- She is in a coma
- Her husband doesn’t love her anymore
- Sometimes she lies
I would add three more things that you ought to know before you embark on her story:
- She is a narcissist
- She has no sense of humour
- She could whine for England
I would never have read this book but for the fact it was this month’s selection for my book club. So I persevered through to the bitter, bonkers end of what is known in these parts as GIRL IN A COMA.
The book unfolds in three narrative strands. One is Amber’s present, it’s Boxing Day and she is in a coma. Though not, alas, enough of one to stop the whining. The second thread starts about a week before that and teases out the events that led up to the coma. The third is extracts from childhood diaries that, presumably, provide some insight into a corresponding adult’s life. This multiple timeline structure has become a common approach to storytelling but to be as fair as I can – given I wanted to pull the plugs of every machine keeping fictional Amber alive – Feeney handles the complexity as well as anyone. The writing is not the problem here.
The problem is that when a book uses an admittedly unreliable first-person perspective that central person has to engage me. Amber didn’t. She is self-absorbed and takes everything so bloody seriously I wanted to carry out physical harm. If you can’t find a little bit of self-deprecating humour in the life you are sharing with others then you should at least be fabulously windswept and interesting. Amber is not. Amber is full of angst at the petty injustices of her world. Amber is a colossal bore whose potential demise I cared nothing about, except to hope for it to become a reality sooner rather than later.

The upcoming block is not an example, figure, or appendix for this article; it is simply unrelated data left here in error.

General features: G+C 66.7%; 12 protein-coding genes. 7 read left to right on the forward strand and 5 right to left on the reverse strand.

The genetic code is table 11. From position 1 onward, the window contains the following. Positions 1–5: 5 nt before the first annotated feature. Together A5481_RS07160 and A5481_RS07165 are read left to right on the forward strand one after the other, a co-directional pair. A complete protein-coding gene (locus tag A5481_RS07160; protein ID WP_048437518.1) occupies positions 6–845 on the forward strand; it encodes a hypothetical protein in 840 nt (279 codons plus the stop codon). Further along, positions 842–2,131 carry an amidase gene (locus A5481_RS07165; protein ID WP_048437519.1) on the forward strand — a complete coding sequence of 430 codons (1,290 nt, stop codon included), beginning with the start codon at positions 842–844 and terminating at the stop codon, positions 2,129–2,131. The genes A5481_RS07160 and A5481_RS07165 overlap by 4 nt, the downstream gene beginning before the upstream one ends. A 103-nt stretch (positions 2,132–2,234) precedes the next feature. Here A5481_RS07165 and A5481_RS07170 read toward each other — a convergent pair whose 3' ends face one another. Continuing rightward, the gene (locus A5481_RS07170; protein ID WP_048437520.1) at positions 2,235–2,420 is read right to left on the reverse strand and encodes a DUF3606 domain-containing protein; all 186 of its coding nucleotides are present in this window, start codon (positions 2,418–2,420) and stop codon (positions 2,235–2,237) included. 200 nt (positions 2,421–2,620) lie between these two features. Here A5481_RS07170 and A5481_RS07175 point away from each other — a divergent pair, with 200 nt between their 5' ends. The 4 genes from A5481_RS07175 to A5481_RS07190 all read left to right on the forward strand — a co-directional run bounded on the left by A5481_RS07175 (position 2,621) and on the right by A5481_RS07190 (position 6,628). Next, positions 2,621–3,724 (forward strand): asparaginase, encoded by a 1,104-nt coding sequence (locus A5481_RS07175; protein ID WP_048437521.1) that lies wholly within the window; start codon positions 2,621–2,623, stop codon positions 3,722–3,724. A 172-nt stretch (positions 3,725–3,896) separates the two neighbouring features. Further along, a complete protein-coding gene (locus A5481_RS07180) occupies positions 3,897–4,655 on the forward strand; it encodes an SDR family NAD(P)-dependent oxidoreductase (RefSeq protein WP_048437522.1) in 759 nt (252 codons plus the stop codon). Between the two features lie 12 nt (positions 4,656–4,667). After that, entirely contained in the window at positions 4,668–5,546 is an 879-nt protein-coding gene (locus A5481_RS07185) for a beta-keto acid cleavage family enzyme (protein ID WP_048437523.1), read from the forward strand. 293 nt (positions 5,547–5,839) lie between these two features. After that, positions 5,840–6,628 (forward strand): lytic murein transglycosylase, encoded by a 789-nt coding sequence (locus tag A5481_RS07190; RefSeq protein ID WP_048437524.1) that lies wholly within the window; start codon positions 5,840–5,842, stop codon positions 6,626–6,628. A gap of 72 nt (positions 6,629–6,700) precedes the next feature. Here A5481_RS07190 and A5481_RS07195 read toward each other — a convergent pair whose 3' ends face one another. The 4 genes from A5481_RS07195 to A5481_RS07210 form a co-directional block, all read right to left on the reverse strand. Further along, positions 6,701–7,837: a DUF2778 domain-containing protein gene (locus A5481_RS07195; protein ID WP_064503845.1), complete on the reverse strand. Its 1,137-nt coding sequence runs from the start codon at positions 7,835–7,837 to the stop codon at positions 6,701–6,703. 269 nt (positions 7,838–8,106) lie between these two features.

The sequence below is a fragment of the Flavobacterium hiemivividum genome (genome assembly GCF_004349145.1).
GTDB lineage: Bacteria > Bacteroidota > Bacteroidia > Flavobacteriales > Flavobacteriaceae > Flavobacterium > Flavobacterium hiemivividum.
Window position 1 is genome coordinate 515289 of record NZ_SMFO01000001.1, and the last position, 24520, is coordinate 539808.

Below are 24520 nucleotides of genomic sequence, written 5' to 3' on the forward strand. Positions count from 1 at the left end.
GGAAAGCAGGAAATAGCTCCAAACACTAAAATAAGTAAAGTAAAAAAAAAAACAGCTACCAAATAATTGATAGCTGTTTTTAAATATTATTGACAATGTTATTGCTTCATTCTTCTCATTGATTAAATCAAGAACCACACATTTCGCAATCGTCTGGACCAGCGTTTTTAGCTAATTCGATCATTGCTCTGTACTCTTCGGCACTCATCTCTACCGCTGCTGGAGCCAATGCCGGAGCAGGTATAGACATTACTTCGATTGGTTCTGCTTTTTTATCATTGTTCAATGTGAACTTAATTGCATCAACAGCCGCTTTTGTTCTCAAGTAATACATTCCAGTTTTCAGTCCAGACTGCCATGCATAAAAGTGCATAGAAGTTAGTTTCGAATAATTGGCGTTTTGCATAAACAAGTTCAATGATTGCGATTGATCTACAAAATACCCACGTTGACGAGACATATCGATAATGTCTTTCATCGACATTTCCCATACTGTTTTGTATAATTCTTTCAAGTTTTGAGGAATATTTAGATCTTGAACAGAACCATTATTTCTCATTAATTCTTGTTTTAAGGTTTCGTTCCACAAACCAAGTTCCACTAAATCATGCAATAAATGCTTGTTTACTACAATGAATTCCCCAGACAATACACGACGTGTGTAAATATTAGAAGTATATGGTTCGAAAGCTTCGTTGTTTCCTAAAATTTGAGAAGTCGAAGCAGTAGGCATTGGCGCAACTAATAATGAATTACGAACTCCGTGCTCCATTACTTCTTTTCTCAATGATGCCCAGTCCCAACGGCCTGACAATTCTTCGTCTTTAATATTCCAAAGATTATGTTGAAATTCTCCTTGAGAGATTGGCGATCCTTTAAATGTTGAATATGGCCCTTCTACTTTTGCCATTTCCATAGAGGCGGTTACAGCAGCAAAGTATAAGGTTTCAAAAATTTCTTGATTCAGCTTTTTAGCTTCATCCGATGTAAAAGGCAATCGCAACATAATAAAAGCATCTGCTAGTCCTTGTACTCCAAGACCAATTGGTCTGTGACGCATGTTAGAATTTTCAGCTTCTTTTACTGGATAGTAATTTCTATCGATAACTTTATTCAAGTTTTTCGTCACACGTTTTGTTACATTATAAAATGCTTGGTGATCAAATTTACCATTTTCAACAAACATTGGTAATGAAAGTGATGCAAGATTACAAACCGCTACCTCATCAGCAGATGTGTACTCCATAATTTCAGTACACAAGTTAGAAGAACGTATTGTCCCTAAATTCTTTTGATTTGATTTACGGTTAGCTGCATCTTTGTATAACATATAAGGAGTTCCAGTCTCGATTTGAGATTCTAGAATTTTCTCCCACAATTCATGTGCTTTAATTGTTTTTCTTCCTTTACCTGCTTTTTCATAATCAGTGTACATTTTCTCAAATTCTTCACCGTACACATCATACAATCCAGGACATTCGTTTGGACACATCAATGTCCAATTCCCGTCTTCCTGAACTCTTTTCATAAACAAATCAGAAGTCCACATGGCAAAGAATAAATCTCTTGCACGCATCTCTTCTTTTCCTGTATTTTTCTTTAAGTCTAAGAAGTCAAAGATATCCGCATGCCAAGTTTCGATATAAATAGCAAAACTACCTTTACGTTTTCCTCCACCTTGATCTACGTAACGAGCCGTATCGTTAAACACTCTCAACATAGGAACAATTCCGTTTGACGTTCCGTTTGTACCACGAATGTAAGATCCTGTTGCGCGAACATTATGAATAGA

As far as suspense goes it is almost the half-way point of the book before anything approaching drama starts to build (the coma itself doesn’t count as it is announced on the book’s front cover). That’s quite a lot of boring details of an uninteresting life to wade through before anything vaguely interesting arrives. Things do pick up after this. There are the requisite twists and lots of ‘reveals’ but for me it was too little, too late. The book is another in that category where an interesting or quirky premise is not backed up with nearly enough depth. A book needs to be much more than its blurb.
♦ ♦ ♦ ♦ ♦ ♦ ♦ ♦ ♦ ♦
Narrator Stephanie Racine
Publisher Macmillan Audio, 2017
Length 9 hours 26 minutes
Format audio (mp3)
Book Series standalone
Source of review copy I bought it